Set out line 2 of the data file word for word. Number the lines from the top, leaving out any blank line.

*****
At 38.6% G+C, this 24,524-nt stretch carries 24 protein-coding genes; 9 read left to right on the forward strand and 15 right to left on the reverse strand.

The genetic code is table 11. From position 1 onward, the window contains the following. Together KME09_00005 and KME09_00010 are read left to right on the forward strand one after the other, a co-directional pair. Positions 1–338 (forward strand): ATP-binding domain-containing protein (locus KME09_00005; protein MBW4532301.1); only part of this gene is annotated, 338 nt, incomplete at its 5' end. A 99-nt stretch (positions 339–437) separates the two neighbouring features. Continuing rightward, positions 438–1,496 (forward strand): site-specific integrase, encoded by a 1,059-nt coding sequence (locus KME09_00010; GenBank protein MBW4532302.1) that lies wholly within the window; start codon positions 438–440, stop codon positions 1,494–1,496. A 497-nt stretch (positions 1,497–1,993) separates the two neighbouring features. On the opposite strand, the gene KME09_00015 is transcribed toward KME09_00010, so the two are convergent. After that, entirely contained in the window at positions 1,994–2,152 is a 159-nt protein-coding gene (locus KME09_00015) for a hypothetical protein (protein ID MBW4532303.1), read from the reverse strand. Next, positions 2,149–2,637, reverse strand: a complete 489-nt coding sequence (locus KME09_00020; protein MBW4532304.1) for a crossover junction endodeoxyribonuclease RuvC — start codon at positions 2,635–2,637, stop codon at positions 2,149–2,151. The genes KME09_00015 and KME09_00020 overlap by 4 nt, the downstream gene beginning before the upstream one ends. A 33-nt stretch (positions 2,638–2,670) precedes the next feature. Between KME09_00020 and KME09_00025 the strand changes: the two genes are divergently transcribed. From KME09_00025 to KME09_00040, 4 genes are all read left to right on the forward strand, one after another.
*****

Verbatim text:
The genetic code is table 11. From position 1 onward, the window contains the following. Together KME09_00005 and KME09_00010 are read left to right on the forward strand one after the other, a co-directional pair. Positions 1–338 (forward strand): ATP-binding domain-containing protein (locus KME09_00005; protein MBW4532301.1); only part of this gene is annotated, 338 nt, incomplete at its 5' end. A 99-nt stretch (positions 339–437) separates the two neighbouring features. Continuing rightward, positions 438–1,496 (forward strand): site-specific integrase, encoded by a 1,059-nt coding sequence (locus KME09_00010; GenBank protein MBW4532302.1) that lies wholly within the window; start codon positions 438–440, stop codon positions 1,494–1,496. A 497-nt stretch (positions 1,497–1,993) separates the two neighbouring features. On the opposite strand, the gene KME09_00015 is transcribed toward KME09_00010, so the two are convergent. After that, entirely contained in the window at positions 1,994–2,152 is a 159-nt protein-coding gene (locus KME09_00015) for a hypothetical protein (protein ID MBW4532303.1), read from the reverse strand. Next, positions 2,149–2,637, reverse strand: a complete 489-nt coding sequence (locus KME09_00020; protein MBW4532304.1) for a crossover junction endodeoxyribonuclease RuvC — start codon at positions 2,635–2,637, stop codon at positions 2,149–2,151. The genes KME09_00015 and KME09_00020 overlap by 4 nt, the downstream gene beginning before the upstream one ends. A 33-nt stretch (positions 2,638–2,670) precedes the next feature. Between KME09_00020 and KME09_00025 the strand changes: the two genes are divergently transcribed. From KME09_00025 to KME09_00040, 4 genes are all read left to right on the forward strand, one after another.